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Prevention is better than cure for Mumbai drug cos

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They take guard lock, stock and barrel against any unexpected downpour

A FILE photo of a flooded Mumbai road in July 2005.
A FILE photo of a flooded Mumbai road in July 2005.

P. T. Jyothi Datta

Taking guard


High-risk

and high-value products are being kept at higher levels

Companies are

scouting for new warehousing facilities in New Mumbai either to move entire stocks there eventually or to at least minimise risk by distributing stocks between the different centres

Mumbai, July 2

Memories of 94 centimetres rain in a day, an extraordinary downpour witnessed in Mumbai last July, have forced drug companies to board-up its medicine warehouses as the monsoons bring in more rains.

A single day's rain and flooding at the Bhiwandi warehouse on the outskirts of Mumbai had rendered about Rs 1,000 crore worth of medicine stocks ineffective, last year. Several large drug-makers, including Pfizer, Cipla and Ranbaxy have their warehouses at Bhiwandi.

`Doing things differently'

But this year, they are "doing things differently" to protect medicine stocks, just in case exceptionally heavy rains hit the city again. "We are keeping high-risk and high-value at higher levels and are not storing too many products in a single area," Mr Kewal Handa, Managing Director of Pfizer in India, told

Business Line

. Pfizer had lost medicines worth Rs 100 crore last year due to the rains in July.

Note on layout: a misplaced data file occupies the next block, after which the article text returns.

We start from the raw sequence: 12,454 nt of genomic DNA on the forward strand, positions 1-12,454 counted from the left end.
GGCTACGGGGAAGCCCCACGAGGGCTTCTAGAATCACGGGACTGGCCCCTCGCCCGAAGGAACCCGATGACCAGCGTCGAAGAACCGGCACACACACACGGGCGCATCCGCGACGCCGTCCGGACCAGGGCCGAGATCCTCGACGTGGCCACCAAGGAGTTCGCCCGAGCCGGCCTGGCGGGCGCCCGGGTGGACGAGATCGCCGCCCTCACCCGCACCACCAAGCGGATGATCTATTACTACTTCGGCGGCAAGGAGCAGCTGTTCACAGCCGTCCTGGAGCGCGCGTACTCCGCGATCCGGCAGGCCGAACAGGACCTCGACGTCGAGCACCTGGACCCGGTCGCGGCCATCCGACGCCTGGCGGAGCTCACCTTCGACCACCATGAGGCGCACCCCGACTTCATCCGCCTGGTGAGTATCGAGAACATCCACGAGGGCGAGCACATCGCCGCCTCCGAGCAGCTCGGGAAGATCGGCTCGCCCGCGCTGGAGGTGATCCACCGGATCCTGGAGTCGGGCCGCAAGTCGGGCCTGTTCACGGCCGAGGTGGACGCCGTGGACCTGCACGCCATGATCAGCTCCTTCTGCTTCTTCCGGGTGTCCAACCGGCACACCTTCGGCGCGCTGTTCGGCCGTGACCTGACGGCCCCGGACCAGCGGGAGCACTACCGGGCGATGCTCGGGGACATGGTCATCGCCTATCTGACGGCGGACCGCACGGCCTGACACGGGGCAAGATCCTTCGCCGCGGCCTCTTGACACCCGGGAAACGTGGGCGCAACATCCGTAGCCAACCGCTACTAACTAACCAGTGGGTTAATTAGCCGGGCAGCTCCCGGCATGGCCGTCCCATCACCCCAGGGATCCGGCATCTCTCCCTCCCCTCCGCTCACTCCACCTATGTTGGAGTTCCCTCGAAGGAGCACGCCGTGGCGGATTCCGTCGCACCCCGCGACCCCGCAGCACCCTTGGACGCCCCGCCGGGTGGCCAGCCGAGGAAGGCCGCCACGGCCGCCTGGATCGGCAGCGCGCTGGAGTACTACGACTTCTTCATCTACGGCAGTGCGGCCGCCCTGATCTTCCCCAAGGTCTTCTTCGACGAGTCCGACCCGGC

Cipla too is adopting similar strategies. "We are re-distributing to other locations so all stocks are not centralised in one place. High-value medicines are being stored at higher-levels," said the Cipla's Chief Financial Officer, Mr S Radhakrishnan. Preparing for the rains, this time, Cipla is planning to get insurance personnel to survey its goods prior to the rains as well, he added.

New facilities

Some drug companies are scouting for new warehousing facilities at New Mumbai, either to move entire stocks there eventually or to at least minimise risk by distributing stocks between the different centres, a representative with a chemist association said

Canalising safety

Meanwhile, the owner of the major Bhiwandi warehouse compound has also taken some measures to make sure there is no repeat performance, said a representative with a leading drug-maker.The authorities have cleared the canals surrounding the compound, made it wider and removed blockages, he said.

But the company is taking no chances. It has moved to a different warehouse in the same location, away from the canals. And to be doubly sure, he said, it has moved to the first floor!

Related Stories:
Mumbai deluge: Drug cos look at alternative sites for warehouses
Drug cos face daunting task of destroying damaged stocks
Medicine stocks worth Rs 180 cr destroyed in Mumbai floods

(This article was published in the Business Line print edition dated July 3, 2006)
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